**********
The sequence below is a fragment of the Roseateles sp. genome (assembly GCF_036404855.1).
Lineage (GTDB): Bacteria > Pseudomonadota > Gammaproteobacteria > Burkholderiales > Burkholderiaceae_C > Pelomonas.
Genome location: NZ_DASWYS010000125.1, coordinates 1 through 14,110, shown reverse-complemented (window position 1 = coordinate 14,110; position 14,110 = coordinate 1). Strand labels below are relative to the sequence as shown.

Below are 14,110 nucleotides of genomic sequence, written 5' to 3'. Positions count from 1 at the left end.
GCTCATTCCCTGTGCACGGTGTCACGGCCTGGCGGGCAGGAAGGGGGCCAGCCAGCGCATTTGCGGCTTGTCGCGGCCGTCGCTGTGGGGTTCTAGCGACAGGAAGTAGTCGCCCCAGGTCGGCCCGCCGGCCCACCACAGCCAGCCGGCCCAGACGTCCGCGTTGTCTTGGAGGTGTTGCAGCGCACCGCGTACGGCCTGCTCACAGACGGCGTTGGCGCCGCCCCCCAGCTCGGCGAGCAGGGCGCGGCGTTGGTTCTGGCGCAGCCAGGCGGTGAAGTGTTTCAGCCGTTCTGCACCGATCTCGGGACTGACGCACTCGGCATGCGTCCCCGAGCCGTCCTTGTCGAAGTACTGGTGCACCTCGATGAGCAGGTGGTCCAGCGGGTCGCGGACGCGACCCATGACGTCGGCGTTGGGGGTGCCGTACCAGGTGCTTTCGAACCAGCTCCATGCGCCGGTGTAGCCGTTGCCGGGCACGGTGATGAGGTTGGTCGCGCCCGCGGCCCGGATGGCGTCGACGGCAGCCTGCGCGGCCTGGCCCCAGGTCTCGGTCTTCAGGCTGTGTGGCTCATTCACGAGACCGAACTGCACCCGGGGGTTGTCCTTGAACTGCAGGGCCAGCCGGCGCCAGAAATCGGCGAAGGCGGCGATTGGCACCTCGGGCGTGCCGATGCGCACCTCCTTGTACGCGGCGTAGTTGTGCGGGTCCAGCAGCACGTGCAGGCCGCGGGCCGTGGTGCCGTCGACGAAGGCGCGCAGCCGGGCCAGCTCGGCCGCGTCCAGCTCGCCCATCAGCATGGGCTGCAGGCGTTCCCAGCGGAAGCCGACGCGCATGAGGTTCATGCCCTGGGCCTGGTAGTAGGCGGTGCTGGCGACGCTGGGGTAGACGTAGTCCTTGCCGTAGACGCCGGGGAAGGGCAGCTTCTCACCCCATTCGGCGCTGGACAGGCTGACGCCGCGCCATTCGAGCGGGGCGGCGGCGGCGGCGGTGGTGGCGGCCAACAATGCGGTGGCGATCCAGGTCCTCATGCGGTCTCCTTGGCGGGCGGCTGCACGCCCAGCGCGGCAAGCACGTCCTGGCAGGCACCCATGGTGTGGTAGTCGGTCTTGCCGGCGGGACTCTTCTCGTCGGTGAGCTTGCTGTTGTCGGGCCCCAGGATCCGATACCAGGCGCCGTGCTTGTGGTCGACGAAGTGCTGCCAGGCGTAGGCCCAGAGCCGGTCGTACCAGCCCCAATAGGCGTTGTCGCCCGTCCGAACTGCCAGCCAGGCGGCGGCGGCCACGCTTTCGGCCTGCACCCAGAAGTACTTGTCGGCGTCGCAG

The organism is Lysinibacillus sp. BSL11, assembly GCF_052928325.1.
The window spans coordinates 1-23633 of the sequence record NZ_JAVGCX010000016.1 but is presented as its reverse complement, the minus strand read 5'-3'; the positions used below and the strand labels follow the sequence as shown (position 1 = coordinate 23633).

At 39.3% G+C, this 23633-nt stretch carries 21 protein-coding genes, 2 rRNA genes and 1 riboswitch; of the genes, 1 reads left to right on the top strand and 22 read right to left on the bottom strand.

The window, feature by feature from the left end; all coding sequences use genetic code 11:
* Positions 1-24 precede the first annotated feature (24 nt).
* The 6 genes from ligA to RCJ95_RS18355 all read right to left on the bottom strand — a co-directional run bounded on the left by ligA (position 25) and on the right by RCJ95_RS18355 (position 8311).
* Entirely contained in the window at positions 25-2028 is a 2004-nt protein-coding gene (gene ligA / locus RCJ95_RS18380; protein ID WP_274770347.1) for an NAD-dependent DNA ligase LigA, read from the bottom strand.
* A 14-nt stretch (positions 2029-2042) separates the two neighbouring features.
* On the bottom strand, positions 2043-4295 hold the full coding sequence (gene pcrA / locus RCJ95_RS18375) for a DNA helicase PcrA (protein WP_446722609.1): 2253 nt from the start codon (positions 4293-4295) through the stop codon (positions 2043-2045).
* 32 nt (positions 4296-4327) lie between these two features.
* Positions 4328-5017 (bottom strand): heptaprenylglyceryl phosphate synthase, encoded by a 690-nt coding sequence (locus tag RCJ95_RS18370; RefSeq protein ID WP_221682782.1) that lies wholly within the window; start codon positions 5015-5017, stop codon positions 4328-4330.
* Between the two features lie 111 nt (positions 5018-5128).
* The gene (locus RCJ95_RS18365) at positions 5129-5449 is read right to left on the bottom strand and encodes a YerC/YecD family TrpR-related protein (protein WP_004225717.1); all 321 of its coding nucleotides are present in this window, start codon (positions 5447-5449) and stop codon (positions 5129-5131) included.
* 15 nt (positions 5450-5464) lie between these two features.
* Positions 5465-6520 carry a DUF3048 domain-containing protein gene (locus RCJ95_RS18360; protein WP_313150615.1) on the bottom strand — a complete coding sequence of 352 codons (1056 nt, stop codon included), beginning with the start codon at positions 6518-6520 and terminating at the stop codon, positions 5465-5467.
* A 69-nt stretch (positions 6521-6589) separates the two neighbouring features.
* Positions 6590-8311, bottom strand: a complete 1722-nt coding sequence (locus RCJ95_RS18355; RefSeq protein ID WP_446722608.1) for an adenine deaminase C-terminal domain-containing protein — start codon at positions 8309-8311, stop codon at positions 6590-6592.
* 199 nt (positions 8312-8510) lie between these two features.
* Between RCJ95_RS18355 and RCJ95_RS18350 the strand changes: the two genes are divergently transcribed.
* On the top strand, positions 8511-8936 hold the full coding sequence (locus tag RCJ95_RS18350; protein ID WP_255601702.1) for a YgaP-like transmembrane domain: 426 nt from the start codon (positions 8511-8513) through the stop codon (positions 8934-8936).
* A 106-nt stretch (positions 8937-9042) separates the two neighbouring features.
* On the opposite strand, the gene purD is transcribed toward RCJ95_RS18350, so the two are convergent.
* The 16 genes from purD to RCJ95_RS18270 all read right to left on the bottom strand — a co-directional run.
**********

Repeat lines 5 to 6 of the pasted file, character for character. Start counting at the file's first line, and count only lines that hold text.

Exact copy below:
GCTCATTCCCTGTGCACGGTGTCACGGCCTGGCGGGCAGGAAGGGGGCCAGCCAGCGCATTTGCGGCTTGTCGCGGCCGTCGCTGTGGGGTTCTAGCGACAGGAAGTAGTCGCCCCAGGTCGGCCCGCCGGCCCACCACAGCCAGCCGGCCCAGACGTCCGCGTTGTCTTGGAGGTGTTGCAGCGCACCGCGTACGGCCTGCTCACAGACGGCGTTGGCGCCGCCCCCCAGCTCGGCGAGCAGGGCGCGGCGTTGGTTCTGGCGCAGCCAGGCGGTGAAGTGTTTCAGCCGTTCTGCACCGATCTCGGGACTGACGCACTCGGCATGCGTCCCCGAGCCGTCCTTGTCGAAGTACTGGTGCACCTCGATGAGCAGGTGGTCCAGCGGGTCGCGGACGCGACCCATGACGTCGGCGTTGGGGGTGCCGTACCAGGTGCTTTCGAACCAGCTCCATGCGCCGGTGTAGCCGTTGCCGGGCACGGTGATGAGGTTGGTCGCGCCCGCGGCCCGGATGGCGTCGACGGCAGCCTGCGCGGCCTGGCCCCAGGTCTCGGTCTTCAGGCTGTGTGGCTCATTCACGAGACCGAACTGCACCCGGGGGTTGTCCTTGAACTGCAGGGCCAGCCGGCGCCAGAAATCGGCGAAGGCGGCGATTGGCACCTCGGGCGTGCCGATGCGCACCTCCTTGTACGCGGCGTAGTTGTGCGGGTCCAGCAGCACGTGCAGGCCGCGGGCCGTGGTGCCGTCGACGAAGGCGCGCAGCCGGGCCAGCTCGGCCGCGTCCAGCTCGCCCATCAGCATGGGCTGCAGGCGTTCCCAGCGGAAGCCGACGCGCATGAGGTTCATGCCCTGGGCCTGGTAGTAGGCGGTGCTGGCGACGCTGGGGTAGACGTAGTCCTTGCCGTAGACGCCGGGGAAGGGCAGCTTCTCACCCCATTCGGCGCTGGACAGGCTGACGCCGCGCCATTCGAGCGGGGCGGCGGCGGCGGCGGTGGTGGCGGCCAACAATGCGGTGGCGATCCAGGTCCTCATGCGGTCTCCTTGGCGGGCGGCTGCACGCCCAGCGCGGCAAGCACGTCCTGGCAGGCACCCATGGTGTGGTAGTCGGTCTTGCCGGCGGGACTCTTCTCGTCGGTGAGCTTGCTGTTGTCGGGCCCCAGGATCCGATACCAGGCGCCGTGCTTGTGGTCGACGAAGTGCTGCCAGGCGTAGGCCCAGAGCCGGTCGTACCAGCCCCAATAGGCGTTGTCGCCCGTCCGAACTGCCAGCCAGGCGGCGGCGGCCACGCTTTCGGCCTGCACCCAGAAGTACTTGTCGGCGTCGCAG

The organism is Lysinibacillus sp. BSL11, assembly GCF_052928325.1.